Weekly Wonder Woman: Trinity #5, Justice League v Suicide Squad #5, Justice League (Rebirth) #13

Normally, this is the bit where I give the latest Wonder Woman news, but there ain’t any, unless you count the new picture above. And I don’t think Supergirl teaching the Live with Kelly crew the Lynda Carter Wonder Woman twirl counts either:

Oh, the prices of a whole bunch of DC Rebirth comics are going up by a third soon, including Trinity. But not of Wonder Woman, I don’t think.

So without much – or indeed any – ado, let’s head off to the reviews of Trinity #5, Justice League v Suicide Squad #5 and Justice League (Rebirth) #13. Spoilers: at least two of them aren’t any good.

Trinity #5

Trinity #5
While still dreaming, the Trinity discover that they’ve all been afflicted by the Black Mercy and are inside Mongul’s dreamworld, because Poison Ivy wants to get her dreamworld child back into the real world and Superman might be the way to do it.

What does Diana do? Punch and get punched by Mongul; have the plot explained to her by Mongul

Kicking Mongul

Wonder Woman defeats Mogul

Extra notes
As an issue, this is basically a colossal nerdfest for continuity fans. The Black Mercy is, of course, the alien flower that Alan Moore and Dave Gibbons created in For The Man Who Has Everything and which popped up in the first season Supergirl episode For The Girl Who Has Everything.

On top of that, we have Mongul, the well known Superman villain and for those of you who remember when Poison Ivy was simply a Batman villainess who likes plant – surprise! Writer/artists Francis Manapaul’s remembered that 30 or so years ago, she was revealed to be a sort of mini-Swamp Thing (aka ‘The May Queen’) who is in telepathic contact with The Green. 

Which is nice for those who like that kind of thing.

In terms of plotting, it’s basically either everyone hitting one another or explaining the plot to one another, whether it’s the Trinity to Mongul, Mongul to the Trinity, or Poison Ivy to Lois Lane. It also requires Poison Ivy to be colossally stupid and not to connect the following facts:

  1. Bruce Wayne the billionaire is at an old farmhouse
  2. A woman who looks a lot like Lois Lane is at the farmhouse
  3. A very tall and strong woman who looks like Wonder Woman is at the farmhouse
  4. A strong man who looks a lot like the very famous Clark Kent and/or Superman is in the farmhouse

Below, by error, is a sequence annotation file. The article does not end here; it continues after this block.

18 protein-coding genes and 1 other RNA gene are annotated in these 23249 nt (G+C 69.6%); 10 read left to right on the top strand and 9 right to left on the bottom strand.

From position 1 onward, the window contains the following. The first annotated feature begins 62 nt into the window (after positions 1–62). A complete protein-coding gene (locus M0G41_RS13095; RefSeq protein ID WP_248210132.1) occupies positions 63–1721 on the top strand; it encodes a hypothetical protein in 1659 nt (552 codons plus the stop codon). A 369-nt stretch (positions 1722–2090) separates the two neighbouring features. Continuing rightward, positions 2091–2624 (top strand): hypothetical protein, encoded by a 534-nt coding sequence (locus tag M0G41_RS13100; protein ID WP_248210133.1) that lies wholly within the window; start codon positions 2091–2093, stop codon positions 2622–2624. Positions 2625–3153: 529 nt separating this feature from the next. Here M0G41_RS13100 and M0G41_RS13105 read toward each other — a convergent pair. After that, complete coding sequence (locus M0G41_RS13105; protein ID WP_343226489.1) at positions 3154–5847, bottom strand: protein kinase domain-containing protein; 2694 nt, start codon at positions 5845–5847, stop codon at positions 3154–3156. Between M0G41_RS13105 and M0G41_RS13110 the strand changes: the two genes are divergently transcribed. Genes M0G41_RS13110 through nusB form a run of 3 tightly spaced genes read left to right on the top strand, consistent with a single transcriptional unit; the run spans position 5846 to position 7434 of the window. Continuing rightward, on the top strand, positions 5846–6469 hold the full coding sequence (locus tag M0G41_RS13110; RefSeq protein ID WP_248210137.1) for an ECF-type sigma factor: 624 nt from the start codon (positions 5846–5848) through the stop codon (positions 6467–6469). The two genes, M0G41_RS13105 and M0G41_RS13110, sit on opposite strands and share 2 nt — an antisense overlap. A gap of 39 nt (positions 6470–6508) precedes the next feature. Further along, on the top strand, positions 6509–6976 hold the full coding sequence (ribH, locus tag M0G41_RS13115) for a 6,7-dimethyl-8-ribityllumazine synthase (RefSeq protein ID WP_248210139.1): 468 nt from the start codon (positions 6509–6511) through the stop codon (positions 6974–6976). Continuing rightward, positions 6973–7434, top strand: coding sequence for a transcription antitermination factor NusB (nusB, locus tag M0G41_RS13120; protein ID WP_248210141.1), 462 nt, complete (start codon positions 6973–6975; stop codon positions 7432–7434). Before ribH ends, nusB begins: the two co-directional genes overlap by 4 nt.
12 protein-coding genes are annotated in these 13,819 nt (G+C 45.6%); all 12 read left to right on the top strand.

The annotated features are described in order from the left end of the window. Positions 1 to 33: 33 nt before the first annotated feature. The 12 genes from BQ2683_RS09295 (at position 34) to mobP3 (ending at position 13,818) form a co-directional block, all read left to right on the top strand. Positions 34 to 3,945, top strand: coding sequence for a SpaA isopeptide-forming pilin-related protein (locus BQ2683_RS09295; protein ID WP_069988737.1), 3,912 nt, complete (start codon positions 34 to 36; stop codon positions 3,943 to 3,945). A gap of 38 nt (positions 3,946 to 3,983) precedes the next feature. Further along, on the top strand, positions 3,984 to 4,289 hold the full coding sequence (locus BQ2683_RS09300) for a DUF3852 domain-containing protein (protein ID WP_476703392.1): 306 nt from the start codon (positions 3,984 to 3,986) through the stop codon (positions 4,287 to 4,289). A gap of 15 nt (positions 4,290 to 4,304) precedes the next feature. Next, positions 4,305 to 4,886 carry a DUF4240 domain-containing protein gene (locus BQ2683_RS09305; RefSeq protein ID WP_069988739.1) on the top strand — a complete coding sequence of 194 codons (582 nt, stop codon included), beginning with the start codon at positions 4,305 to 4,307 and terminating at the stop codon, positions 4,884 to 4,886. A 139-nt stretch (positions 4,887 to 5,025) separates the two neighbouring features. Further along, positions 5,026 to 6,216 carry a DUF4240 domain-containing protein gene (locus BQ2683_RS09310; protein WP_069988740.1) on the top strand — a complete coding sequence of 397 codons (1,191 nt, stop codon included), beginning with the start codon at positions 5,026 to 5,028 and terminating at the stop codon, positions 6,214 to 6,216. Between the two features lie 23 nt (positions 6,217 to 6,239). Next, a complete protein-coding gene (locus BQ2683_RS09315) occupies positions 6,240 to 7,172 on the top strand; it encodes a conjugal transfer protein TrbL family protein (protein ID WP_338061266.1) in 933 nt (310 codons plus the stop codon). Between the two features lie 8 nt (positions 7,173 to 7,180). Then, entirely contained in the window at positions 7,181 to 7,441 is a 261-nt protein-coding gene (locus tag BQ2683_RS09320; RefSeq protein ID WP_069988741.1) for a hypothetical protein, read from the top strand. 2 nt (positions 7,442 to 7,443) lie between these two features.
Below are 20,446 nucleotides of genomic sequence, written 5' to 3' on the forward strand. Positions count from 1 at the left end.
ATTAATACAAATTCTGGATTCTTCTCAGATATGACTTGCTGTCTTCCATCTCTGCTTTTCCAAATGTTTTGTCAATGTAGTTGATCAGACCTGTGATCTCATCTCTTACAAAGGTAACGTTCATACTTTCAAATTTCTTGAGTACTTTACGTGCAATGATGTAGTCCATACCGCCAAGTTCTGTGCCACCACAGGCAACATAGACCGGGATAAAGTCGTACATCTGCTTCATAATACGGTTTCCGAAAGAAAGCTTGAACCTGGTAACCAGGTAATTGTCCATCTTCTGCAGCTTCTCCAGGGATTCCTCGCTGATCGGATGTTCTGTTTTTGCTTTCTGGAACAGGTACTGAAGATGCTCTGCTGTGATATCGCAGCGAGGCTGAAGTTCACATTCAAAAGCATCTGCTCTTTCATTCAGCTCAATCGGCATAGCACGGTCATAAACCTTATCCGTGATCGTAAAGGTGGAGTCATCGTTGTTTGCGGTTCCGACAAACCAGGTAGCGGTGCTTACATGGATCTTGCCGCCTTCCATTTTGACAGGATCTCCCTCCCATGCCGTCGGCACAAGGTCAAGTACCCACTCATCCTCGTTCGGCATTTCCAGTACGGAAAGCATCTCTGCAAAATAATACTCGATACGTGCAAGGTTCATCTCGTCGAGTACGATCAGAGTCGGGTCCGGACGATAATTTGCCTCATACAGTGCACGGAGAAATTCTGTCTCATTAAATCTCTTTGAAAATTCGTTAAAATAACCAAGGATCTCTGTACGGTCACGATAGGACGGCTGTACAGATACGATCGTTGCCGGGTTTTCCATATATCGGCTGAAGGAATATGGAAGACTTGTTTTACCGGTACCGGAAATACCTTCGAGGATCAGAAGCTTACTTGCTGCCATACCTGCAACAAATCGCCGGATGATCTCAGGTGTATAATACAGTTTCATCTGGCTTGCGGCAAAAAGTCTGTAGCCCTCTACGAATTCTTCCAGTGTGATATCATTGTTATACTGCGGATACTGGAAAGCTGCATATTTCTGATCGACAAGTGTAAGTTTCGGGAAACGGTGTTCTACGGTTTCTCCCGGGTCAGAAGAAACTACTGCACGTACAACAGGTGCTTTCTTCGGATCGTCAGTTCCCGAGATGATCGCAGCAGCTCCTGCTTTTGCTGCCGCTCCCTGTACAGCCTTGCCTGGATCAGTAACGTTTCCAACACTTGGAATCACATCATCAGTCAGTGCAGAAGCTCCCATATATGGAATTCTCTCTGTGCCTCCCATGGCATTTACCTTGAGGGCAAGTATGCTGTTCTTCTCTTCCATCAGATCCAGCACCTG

5. One of these people is a huge source of sunlight


I mean duh.

Still, where Francis Manapaul’s storytelling falters, his artwork, particularly of Poison Ivy, is actually very pretty:

Poison Ivy

Rating: 3/7 (Artwork: 6/7)

Justice League v Suicide Squad #5

Justice League v Suicide Squad #5
Max Lord has enslaved the Justice League using the Eclipso diamond. Using them, he puts the whole world under his (peaceful) control. Except the Eclipso diamond might have its own ideas about who’s in charge and whether it wants this to be peaceful or not…

What does Diana do? She takes over Congress for Max…

Leaders under Wonder Woman's protection

…and joins with the rest of the Justice League fighting against the Suicide Squad (and Batman).


Extra notes
Basically, the standard “Justice League turn evil” plot melded with “Justice League take over the world to bring about world peace” plot. Minimal Diana in it, too.

BTW, is Captain Boomerang supposed to be something Australians are in on the joke with, or is he supposed to be genuine? Because I’ve yet to find an Australian who likes the “Dingos ate my baby” thing.

Dingos ate my baby? Really

Rating: 2/7 (Artwork: 5/7)

Justice League (Rebirth) #13

Justice League (Rebirth) #13
Contuining from Justice League v Suicide Squad #5, Justice League (Rebirth) #13 sees Steve Trevor having to deal with the fact that the Justice League and an increasing number of the general populace, including friends and family, are turning into Eclipso-zombies.

What does Diana do? Say a mean thing to Steve while zombified.

Diana says mean things to Steve

Extra notes
Essentially, it’s Steve Trevor as The Omega Man and that’s about it really. More interestingly, it’s also a huge info dump for the Rebirth Steve Trevor.

First off, we learn that as in the nu52, Steve was the liaison between the US government and the Justice League when they first started. But we also have confirmed (about 27 times) that as I deduced a while back, Steve has indeed switched services in Rebirth to become a member of the Navy, his rank being Master Chief – yes, just like Steven Seagal in Under Siege:

Master Chief Steve Trevor

We also learn that his middle name is Rockwell and that he has sister called Tracy, who has a son, Ian, and a daughter, Allison. 

Steve Trevor's family

We also learn that he was in a plane crash once “A bad one. Copilot killed. No idea where I landed. But I was saved. Taken in. Healed. Lifted up by an angel. It’s what elevated me from a cynic to a believer. Because my angel is always there when I need her.” Lovely, hey?

Now, obviously, DC’s attention to continuity between titles, even ones being published within a few of months of each other, let alone years is ropey at the best of times. But we had Steve’s crash landing on Paradise Island in July and he was just a passenger on that, and even in the nu52, he didn’t have a co-pilot. Plus SEALs don’t usually do a lot of piloting AFAIK.

But as always, we’re in the middle of the whole Lies storyline so is this a suggestion that maybe Steve’s memories are the ones that are screwed, not Diana’s? My money is on another DC cock-up, but YMMV.

Rating: 4/7 (Artwork: 4/7)